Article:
If the focus on cancer sometimes tilts toward its impact in rich, industrialized nations, statistics show that the disease is a scourge all around the world, with 70 percent of cancer deaths occurring in developing countries.
Children in poor countries aren’t spared. An estimated 95 percent of cancer deaths among children occur in poor countries.
That glaring disparity has mobilized a group of Harvard School of Public Health (HSPS) students. The students, together with the HSPH student government, the student group Students in Latino Public Health, and the Harvard Global Equity Initiative, have put together a half-day event to raise awareness and dispel myths about cancer as a global health issue. The event, scheduled for Friday at the School of Public Health’s Kresge Building, marks World Cancer Day on Monday. As part of their commitment, students are also gathering signatures for the World Cancer Declaration by the Union for International Cancer Control, which contains a list of 11 cancer-related health priorities.
“There is a lot of difference between what happens in low-income countries and what happens in high-income countries,” said HSPH student Sebastián Rodríguez Llamazares.
Rodriguez said the effort calls attention to the fact that cancer is a serious problem in poor nations and that steps to prevent or treat it — routine in richer countries — should be part of the global health agenda.
Associate Professor of Medicine Felicia Knaul, who heads the Harvard Global Equity Initiative, which supports student World Cancer Day efforts, said there are few cancers whose outcomes are similar in both developed and developing countries. Pancreatic cancer is one, because it’s equally deadly everywhere.
“For every other cancer that can be treated, the outcomes are very different,” said Knaul, a breast cancer survivor.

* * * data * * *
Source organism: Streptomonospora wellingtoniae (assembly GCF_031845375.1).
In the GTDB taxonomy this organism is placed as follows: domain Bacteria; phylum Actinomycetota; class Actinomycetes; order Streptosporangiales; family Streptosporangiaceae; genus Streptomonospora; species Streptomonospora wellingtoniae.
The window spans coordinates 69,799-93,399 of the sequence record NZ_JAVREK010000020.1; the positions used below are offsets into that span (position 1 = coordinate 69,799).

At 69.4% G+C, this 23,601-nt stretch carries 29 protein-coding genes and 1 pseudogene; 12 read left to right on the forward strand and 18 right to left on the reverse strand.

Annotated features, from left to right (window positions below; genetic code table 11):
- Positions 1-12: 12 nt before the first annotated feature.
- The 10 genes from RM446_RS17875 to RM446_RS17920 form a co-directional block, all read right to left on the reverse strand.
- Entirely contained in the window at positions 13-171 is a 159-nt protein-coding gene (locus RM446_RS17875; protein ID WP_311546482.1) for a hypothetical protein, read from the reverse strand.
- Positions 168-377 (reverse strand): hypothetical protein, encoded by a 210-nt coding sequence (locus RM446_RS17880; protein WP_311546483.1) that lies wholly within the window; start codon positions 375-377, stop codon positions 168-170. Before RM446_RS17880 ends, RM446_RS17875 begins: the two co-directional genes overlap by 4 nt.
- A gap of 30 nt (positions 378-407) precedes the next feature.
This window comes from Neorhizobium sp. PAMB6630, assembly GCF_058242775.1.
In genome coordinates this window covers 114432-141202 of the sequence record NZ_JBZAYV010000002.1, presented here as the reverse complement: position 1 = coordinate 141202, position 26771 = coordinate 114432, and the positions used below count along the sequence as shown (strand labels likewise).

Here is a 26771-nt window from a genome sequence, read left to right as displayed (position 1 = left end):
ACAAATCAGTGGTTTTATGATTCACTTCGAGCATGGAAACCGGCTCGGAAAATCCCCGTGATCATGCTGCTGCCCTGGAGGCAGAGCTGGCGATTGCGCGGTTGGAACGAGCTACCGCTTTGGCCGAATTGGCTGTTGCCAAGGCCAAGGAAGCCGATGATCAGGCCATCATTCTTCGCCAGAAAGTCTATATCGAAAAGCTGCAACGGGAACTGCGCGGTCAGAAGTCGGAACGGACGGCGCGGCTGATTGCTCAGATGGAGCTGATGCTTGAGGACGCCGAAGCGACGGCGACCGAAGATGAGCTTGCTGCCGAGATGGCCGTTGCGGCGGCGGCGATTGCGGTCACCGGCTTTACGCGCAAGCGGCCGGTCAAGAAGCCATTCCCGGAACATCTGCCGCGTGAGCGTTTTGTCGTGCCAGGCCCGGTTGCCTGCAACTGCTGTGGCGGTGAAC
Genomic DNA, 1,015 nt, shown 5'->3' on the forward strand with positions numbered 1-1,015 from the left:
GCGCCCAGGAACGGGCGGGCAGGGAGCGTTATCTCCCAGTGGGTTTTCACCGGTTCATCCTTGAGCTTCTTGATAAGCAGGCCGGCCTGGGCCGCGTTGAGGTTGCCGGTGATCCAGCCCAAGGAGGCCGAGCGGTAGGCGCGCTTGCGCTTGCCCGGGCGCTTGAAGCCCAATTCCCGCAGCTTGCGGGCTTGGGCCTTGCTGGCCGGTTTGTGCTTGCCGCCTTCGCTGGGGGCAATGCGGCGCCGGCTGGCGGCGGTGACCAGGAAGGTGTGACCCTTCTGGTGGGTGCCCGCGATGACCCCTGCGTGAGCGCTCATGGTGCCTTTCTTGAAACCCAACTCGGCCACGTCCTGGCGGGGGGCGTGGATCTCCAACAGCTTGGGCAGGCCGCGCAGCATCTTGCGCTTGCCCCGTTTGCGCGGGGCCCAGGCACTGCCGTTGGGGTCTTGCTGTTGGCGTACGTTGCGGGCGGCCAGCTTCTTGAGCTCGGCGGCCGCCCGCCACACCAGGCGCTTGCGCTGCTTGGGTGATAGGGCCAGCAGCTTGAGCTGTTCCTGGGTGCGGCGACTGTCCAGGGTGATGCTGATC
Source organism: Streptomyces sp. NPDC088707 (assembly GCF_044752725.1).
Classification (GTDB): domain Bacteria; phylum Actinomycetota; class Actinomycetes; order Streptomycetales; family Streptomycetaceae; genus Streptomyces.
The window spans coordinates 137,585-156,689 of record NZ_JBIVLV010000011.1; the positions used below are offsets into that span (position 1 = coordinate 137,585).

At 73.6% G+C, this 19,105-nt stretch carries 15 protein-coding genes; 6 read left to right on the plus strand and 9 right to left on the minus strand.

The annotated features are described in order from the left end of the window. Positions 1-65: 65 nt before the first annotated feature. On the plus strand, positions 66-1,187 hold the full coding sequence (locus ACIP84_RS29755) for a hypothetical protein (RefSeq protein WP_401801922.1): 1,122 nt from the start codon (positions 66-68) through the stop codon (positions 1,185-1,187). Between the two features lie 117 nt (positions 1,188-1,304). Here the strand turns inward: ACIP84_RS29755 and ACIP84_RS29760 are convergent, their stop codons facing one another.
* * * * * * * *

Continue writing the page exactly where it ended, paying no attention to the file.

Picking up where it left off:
There are several reasons for the disparity. People in poor countries seldom hear messages about lifestyle changes — don’t smoke, eat a healthy diet, exercise — that have been shown to prevent cancer. Similarly, a vaccine that can prevent one cancer fatal to women, cervical cancer, is not widely distributed. As a result, 90 percent of cervical cancer cases are found in developing countries, Knaul said.
“It has very much become a cancer of poor women and a cancer for which poor women die,” she said.
Disparities in mortality extend to highly treatable cancers, such as acute lymphoblastic leukemia, fatal to just 10 percent of patients in wealthy countries but deadly 90 percent of the time in poor countries.
Knaul said there are several myths about global cancer that need to be exploded, including that there’s nothing that can be done, that tackling the problem would cost too much, and that bigger health issues plague the developing world. All are false, she said, adding that institutions like HSPH are key to gathering affordable, innovative solutions from around the world that can be used toward new strategies to meet the challenge.
Students are a big part of the solution, Knaul said, because they’ll be designing the health solutions of tomorrow. In addition to organizing Friday’s event, students who have been touched by cancer planned to participate and share their stories of surviving or supporting a family member’s struggles with the disease.
Toni Kuguru, one of the student organizers, became interested in the subject when her husband, David, became ill with multiple myeloma. He was treated in the United States and is currently in remission, but the episode got Toni Kuguru thinking about the health care system in his native Kenya, where the outcome could have been different.
Kuguru said she hopes that more students will get involved after hearing about the problem and the personal testimony of those touched by cancer.
“What we’re hoping for the student body is that they’ll be inspired. We’re hoping students understand there’s lots of possibilities out there to become involved,” Kuguru said.